Sending Goods

Every year many tonnes of charitable items are sent out to Malawi from countries such as Scotland. We get lots of enquires from members and the public about how they can send unwanted items to Malawi.

For some projects and partnerships there are a handful of essential items which simply cannot be sourced in Malawi and must be specifically imported for this purpose. However, we strongly encourage all members to think critically about what they plan to send and how they plan to send it.

Listening to our friends in Malawi it's clear that there are a great many inappropriate donations arriving in the country, whether it be electrical equipment that doesn't work or isn't fit for purpose, technical items which can't be maintained, educational items which don't compliment the curriculum, or items which are otherwise available locally available whose donation can undermine local economies.

Sadly, much of the equipment sent to Malawi never makes it to the intended recipient because of poor planning, and an underestimation of the costs, complexities and difficulties of importing goods into a small land-locked country like Malawi.

We encourage members to ask themselves ten quick questions when thinking of sending goods to Malawi:

  1. Is it needed? Have the items you wish to send been specifically requested in Malawi? What is your primary motivation - that (for example) you have some second-hand items which you are loathed to throw away and would prefer others to use, or that the goods have been specifically requested? We always say that collecting donations in Scotland is the easy bit, sending them effectively, sustainably and responsibly is much, much harder. Simply having goods and not wanting them isn't a good enough reason for sending them to Malawi.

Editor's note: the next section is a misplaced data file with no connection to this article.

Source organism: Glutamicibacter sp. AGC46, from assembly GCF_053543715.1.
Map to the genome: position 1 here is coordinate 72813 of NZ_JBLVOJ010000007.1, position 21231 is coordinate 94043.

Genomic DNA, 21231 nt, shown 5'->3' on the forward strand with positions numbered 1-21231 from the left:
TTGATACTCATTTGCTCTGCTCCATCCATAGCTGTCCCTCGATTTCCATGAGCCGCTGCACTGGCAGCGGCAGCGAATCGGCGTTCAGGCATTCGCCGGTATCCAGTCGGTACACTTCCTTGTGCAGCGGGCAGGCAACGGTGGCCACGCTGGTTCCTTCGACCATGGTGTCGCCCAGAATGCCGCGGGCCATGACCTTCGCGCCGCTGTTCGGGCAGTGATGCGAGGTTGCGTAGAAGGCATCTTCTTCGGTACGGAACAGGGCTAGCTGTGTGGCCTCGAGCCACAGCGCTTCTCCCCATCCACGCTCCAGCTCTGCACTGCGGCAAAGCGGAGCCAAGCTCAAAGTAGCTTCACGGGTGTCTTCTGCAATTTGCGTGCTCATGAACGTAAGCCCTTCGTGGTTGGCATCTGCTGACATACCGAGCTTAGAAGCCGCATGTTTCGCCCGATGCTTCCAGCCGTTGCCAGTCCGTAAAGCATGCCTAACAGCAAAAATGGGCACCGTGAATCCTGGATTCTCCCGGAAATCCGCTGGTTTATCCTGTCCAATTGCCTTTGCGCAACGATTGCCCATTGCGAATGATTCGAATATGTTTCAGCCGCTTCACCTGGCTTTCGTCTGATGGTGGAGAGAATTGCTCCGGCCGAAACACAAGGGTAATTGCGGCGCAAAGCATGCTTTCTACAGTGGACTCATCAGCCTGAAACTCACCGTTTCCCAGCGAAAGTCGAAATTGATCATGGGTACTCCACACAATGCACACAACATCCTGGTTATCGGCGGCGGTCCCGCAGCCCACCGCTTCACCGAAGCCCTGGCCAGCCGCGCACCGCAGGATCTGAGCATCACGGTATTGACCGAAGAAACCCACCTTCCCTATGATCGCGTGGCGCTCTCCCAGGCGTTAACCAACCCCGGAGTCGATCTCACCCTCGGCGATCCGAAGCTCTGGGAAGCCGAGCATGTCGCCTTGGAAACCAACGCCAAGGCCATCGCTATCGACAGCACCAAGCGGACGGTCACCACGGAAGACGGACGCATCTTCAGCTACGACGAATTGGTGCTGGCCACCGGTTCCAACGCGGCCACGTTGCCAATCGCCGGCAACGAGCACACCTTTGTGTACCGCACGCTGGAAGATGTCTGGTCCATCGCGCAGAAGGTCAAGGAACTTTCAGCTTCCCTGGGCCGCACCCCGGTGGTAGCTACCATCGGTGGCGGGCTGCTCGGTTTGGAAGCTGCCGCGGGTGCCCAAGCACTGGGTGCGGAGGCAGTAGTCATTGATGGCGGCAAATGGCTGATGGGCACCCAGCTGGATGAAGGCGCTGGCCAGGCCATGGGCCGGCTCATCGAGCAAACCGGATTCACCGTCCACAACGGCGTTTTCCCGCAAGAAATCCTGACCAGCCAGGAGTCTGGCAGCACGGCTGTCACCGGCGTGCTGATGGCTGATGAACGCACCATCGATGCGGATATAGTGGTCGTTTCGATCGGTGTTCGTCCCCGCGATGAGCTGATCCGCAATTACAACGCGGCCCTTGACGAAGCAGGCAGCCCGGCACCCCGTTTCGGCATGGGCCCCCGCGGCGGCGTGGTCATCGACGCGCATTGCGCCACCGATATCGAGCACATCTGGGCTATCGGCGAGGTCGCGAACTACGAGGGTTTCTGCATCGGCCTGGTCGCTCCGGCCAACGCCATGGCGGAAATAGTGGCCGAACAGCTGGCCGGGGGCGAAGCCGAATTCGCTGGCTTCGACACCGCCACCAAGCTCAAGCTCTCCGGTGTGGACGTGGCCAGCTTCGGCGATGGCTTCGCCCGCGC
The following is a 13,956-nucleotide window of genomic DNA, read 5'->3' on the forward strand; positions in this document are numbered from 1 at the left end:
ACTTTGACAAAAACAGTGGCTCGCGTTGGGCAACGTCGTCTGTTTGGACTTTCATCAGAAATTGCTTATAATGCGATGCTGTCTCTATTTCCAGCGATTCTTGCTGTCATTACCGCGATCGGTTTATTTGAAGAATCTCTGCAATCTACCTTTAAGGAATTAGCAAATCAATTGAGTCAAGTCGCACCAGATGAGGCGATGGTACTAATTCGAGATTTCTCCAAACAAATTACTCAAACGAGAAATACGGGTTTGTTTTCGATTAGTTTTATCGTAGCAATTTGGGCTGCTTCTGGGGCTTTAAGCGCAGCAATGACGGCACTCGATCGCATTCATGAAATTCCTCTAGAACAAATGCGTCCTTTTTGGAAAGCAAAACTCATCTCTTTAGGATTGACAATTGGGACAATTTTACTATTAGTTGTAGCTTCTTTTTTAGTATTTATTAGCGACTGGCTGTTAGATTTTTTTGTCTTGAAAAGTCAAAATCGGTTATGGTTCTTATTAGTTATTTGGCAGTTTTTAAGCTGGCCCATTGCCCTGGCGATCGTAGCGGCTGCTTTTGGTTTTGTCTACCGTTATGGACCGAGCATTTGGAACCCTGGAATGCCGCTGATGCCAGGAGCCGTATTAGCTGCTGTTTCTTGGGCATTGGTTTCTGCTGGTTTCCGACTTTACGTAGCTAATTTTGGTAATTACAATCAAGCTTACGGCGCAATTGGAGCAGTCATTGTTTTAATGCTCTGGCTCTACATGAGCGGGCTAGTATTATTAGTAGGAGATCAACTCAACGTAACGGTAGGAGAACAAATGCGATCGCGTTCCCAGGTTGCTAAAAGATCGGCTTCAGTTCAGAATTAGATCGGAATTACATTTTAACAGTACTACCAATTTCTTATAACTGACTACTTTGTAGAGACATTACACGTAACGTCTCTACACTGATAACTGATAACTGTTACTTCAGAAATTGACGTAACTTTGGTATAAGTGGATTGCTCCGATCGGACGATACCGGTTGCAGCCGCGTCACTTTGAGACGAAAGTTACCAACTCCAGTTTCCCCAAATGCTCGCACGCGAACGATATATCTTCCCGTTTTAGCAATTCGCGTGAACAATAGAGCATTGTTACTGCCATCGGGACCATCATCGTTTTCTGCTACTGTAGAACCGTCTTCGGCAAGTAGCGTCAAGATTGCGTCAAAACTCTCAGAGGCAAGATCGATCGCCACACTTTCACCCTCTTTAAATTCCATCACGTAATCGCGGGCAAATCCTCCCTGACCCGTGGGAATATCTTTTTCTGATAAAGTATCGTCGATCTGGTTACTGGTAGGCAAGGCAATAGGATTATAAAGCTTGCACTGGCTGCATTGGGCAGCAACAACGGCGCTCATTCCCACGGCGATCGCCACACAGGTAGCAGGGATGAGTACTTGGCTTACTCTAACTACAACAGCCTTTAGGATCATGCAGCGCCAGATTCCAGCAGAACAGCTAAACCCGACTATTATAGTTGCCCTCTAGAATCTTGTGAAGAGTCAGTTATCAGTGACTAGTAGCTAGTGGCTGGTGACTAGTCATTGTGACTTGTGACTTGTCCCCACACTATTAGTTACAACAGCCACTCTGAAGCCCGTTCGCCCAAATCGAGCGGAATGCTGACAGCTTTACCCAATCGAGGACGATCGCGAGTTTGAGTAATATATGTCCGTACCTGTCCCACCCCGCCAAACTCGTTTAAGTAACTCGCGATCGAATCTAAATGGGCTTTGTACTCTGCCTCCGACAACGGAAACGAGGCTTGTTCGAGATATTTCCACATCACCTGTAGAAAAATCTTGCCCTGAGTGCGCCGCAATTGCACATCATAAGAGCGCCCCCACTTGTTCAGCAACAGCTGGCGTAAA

2. Is it appropriate? Are you confident that what you propose to send will really work well in Malawi? Is it robust, water, heat and termite resistant? Is there the power, connectivity and expertise available locally to run and maintain these items? Are they culturally appropriate? Will they survive the journey and storage, or are they perishable? 

  3. Is it cost effective? How much will it cost to send the container to Malawi, adding in all the costs along the way (including in Malawi), and factoring in import duties? We recommend members then divide this total cost up by item, so you have a sense of how much it is costing for each donated item. We recommend that members then go back to their Malawian partners, telling them frankly and honestly what the costs are and asking whether these goods are worth this much to them, or if they could achieve the same ends more effectively if the funds were available locally. Our friends in Malawi are endlessly resourceful and can achieve incredible ends with often with limited resource: for example, for the price of sending one 'free' second-hand hospital bed, local Malawian carpenters could be employed to produce 20 more basic beds locally. 

  4. Is it sustainable? Have you considered the environmental impact of getting the goods to Malawi? Malawians are already feeling the effects of climate change, this will only worsen in years to come. It will be the most vulnerable in the developing world who will pay the price for unsustainable actions of those in the developed world. This is an issue of climate justice. In this context, we must always assess the environmental implications of our work.